In the decade from 2000 to 2010, North Dakota cracked the code in the Bakken, setting the stage for the United States to become the world’s top oil producer. We put the right legal, tax and regulatory environment in place, commissioned the North Dakota Geological Survey to collect data on the Bakken reserves and set up the North Dakota Oil and Gas Research Fund to help advance the technology. Then, the entrepreneurship of our private sector made it happen by developing and refining horizontal drilling and other innovations. The results have been incredible.

Now, with multiple extreme weather events demonstrating the need for a reliable electric grid, we need to do the same for our coal-fired electric industry and crack the code on carbon capture, utilization, and storage . Here’s the good news – we didn’t just start on this herculean effort in North Dakota, rather, we’ve been at it for more than a decade.

In 2008, as governor I set up a task force to develop the framework needed to enable companies to safely and legally sequester CO2 for geologic storage and for enhanced oil recovery. We advanced this framework through the state legislature the next year and set up the necessary legal and regulatory environment as well as trust funds for state oversight and long-term liability. Further, we established the North Dakota Transmission Authority, which is now taking the lead in preserving important baseload power sources, like the Coal Creek power plant in North Dakota, and helping to facilitate the implementation of CCUS at such facilities.


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Then as U.S. senator, I worked with the Environmental Protection Agency under the Obama and Trump administrations to allow our state to be the primary regulatory body for Class VI injection wells, which are used for geologic or long-term CO2 storage. Securing North Dakota’s regulatory primacy over Class VI wells, the first state to be granted such authority, provided needed certainty to make CCUS technology more economically feasible.

For instance, Summit Carbon Solutions recently announced a multi-billion dollar pipeline network to capture and transport CO2 from more than 20 ethanol facilities in the Midwest, bringing it to North Dakota for geologic storage. At the same time, we are advancing the development and commercialization of Project Tundra, one of the world’s largest CCUS projects, which will enable existing coal-fired power plants to be retrofitted to capture carbon emissions. This effort is led by the University of North Dakota’s Energy & Environmental Research Center and Minnkota Power. In support of their efforts, we’ve worked to bolster the partnership between the EERC and the U.S. Department of Energy and have secured more than $43 million for Project Tundra to date.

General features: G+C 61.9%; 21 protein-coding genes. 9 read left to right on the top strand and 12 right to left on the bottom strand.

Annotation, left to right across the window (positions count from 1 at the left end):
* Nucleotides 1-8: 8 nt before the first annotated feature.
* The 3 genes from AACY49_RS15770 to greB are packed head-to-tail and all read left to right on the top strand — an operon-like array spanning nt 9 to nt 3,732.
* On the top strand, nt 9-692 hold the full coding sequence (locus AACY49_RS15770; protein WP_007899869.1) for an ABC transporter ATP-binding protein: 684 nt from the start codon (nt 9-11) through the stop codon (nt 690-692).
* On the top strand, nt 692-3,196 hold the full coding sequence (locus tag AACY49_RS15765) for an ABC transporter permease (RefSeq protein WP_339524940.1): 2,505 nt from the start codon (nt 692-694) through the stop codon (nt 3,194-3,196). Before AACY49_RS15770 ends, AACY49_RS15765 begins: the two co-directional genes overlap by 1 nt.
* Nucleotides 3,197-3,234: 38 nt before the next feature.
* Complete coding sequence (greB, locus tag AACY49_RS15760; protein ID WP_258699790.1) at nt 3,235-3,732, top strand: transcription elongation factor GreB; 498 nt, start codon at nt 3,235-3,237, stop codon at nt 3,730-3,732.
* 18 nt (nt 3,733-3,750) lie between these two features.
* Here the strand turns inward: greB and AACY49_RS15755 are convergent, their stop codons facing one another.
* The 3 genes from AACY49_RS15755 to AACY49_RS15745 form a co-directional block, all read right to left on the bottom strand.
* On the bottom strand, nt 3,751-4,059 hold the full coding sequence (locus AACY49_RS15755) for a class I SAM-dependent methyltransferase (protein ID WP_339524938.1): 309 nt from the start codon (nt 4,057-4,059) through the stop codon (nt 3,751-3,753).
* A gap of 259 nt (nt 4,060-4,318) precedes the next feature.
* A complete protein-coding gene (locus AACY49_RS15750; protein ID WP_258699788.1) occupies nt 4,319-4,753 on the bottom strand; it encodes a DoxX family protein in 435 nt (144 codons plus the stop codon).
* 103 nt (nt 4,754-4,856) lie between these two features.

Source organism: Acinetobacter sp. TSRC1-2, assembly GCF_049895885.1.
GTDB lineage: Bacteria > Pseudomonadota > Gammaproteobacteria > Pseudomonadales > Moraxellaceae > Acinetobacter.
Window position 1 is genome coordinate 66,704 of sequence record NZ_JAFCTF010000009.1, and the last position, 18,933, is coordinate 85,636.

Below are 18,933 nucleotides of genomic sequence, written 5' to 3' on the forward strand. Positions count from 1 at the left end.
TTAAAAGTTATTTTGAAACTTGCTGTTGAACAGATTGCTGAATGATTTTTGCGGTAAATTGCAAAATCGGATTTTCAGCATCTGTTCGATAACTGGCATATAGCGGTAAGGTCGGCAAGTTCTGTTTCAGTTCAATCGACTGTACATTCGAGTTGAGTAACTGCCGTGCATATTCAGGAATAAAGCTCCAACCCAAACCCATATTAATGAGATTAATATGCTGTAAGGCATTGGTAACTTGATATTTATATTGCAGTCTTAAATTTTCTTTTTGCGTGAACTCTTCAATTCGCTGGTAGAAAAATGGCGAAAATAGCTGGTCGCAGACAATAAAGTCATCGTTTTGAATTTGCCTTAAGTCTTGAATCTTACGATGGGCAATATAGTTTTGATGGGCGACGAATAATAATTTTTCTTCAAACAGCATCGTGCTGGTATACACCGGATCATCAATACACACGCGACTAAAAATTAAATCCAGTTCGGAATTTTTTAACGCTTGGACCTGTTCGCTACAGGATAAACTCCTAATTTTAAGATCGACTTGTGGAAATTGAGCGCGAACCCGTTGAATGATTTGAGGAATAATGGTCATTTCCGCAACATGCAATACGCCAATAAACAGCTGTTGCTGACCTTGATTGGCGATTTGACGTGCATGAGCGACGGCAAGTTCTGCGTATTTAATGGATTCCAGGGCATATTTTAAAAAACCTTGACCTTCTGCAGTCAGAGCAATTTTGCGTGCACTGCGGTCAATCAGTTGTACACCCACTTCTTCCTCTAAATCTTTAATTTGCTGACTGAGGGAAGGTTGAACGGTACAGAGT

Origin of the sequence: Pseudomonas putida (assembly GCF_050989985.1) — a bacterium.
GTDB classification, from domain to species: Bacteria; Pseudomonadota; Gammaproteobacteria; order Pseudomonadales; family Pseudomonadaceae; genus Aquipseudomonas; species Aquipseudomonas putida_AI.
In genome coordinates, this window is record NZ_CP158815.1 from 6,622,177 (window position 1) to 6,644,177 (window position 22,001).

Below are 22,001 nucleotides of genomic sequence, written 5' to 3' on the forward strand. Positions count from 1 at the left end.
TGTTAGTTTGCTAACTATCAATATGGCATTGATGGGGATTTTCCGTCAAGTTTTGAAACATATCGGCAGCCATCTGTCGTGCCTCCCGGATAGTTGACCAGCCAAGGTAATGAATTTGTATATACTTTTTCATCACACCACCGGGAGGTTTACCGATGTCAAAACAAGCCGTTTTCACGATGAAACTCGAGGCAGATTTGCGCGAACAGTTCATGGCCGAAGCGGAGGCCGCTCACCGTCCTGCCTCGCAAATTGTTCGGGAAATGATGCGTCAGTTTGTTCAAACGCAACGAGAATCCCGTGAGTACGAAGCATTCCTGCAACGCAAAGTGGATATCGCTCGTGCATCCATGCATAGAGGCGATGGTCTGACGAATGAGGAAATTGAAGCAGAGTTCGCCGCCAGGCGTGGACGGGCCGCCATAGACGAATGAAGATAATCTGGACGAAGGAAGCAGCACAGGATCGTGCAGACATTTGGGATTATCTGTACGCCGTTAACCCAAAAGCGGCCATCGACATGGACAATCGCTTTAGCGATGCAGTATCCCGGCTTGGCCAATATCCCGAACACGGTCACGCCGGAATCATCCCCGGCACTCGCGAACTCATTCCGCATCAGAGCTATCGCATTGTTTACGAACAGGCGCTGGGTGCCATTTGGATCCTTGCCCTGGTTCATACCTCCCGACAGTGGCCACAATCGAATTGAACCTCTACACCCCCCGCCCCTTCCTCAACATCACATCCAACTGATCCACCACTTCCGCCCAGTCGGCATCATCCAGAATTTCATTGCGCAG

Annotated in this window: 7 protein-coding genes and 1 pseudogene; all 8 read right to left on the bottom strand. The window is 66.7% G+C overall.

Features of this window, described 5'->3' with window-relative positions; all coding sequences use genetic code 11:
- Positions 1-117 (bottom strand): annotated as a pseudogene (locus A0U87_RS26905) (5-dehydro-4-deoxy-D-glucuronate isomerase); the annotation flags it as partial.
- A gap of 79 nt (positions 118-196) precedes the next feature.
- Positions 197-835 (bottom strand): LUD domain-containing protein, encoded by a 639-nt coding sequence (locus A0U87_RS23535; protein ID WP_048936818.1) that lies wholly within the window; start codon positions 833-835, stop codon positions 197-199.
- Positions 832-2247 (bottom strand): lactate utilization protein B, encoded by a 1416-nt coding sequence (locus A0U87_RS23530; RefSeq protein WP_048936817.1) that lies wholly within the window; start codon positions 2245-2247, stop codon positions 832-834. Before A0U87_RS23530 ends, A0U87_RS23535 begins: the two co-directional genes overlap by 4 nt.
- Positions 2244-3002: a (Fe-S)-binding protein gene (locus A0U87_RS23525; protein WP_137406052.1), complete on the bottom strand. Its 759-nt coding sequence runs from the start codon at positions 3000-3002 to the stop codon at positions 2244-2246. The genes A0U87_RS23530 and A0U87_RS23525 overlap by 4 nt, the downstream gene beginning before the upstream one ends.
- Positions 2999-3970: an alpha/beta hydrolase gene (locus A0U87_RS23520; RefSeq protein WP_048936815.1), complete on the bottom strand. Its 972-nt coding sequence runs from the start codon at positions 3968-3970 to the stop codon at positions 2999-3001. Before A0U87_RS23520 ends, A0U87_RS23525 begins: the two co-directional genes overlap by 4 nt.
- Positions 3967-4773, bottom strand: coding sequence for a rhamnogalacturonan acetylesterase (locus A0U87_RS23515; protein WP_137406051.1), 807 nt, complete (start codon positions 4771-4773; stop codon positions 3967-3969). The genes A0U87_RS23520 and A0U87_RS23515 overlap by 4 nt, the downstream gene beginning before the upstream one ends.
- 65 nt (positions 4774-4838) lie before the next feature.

These projects demonstrate the broad-based benefits of CCUS technology. U.S. carbon emissions have already been on a downward trend since 2005. However, demand for fossil energy sources is going to continue increasing globally, with China, India, South Africa and other nations continuing to invest in new coal-fired power plants. It’s for these very reasons that Dr. Fatih Birol, head of the International Energy Agency, calls CCUS “the most important technology that exists today.” The rapid deployment of this technology is essential to accomplishing both our economic and environmental stewardship goals.

To this end, we’ve worked to pass legislation securing the 45Q Carbon Oxide Sequestration tax credit, one of the most important incentives to make CCUS projects commercially-viable, as well as legislation to enhance and extend the 45Q construction deadline. We’ve also supported funding for critical loan guarantee programs at both the DOE and the Department of Agriculture’s Rural Utility Service to help CCUS projects access low-interest financing.

Moving forward, we are pressing to improve the 45Q and 48A Advanced Coal tax credits, including modernizing the 48A tax credit to better support CO2 capture retrofit projects, and providing a direct payment option for these two CCUS tax incentives.

Through these efforts, North Dakota and our nation are positioned to crack the code on CCUS. That means we can lead the world in decarbonizing coal-fired electricity and do it on a commercially-viable basis, just as we did with horizontal drilling. Doing so is not only essential to our energy security here at home, but is the path forward for reducing carbon emissions globally.

Hoeven represents North Dakota in the U.S. Senate.

This column does not necessarily reflect the opinion of The Forum's editorial board nor Forum ownership.